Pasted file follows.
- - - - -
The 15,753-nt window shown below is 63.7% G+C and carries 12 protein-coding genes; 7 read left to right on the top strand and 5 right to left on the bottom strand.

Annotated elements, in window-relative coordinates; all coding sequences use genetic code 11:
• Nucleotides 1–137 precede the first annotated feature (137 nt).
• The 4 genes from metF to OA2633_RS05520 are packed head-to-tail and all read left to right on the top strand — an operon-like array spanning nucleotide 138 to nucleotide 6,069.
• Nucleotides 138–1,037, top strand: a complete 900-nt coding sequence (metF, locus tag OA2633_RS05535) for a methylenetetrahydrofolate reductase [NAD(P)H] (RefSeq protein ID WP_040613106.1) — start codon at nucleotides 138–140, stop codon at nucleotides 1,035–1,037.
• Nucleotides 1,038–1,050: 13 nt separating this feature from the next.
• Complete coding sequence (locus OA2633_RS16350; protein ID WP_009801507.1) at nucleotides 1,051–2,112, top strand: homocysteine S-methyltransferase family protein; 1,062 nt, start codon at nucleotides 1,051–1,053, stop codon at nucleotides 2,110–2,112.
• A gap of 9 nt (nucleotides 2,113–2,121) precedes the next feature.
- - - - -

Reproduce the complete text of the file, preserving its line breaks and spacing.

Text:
The 15,753-nt window shown below is 63.7% G+C and carries 12 protein-coding genes; 7 read left to right on the top strand and 5 right to left on the bottom strand.

Annotated elements, in window-relative coordinates; all coding sequences use genetic code 11:
• Nucleotides 1–137 precede the first annotated feature (137 nt).
• The 4 genes from metF to OA2633_RS05520 are packed head-to-tail and all read left to right on the top strand — an operon-like array spanning nucleotide 138 to nucleotide 6,069.
• Nucleotides 138–1,037, top strand: a complete 900-nt coding sequence (metF, locus tag OA2633_RS05535) for a methylenetetrahydrofolate reductase [NAD(P)H] (RefSeq protein ID WP_040613106.1) — start codon at nucleotides 138–140, stop codon at nucleotides 1,035–1,037.
• Nucleotides 1,038–1,050: 13 nt separating this feature from the next.
• Complete coding sequence (locus OA2633_RS16350; protein ID WP_009801507.1) at nucleotides 1,051–2,112, top strand: homocysteine S-methyltransferase family protein; 1,062 nt, start codon at nucleotides 1,051–1,053, stop codon at nucleotides 2,110–2,112.
• A gap of 9 nt (nucleotides 2,113–2,121) precedes the next feature.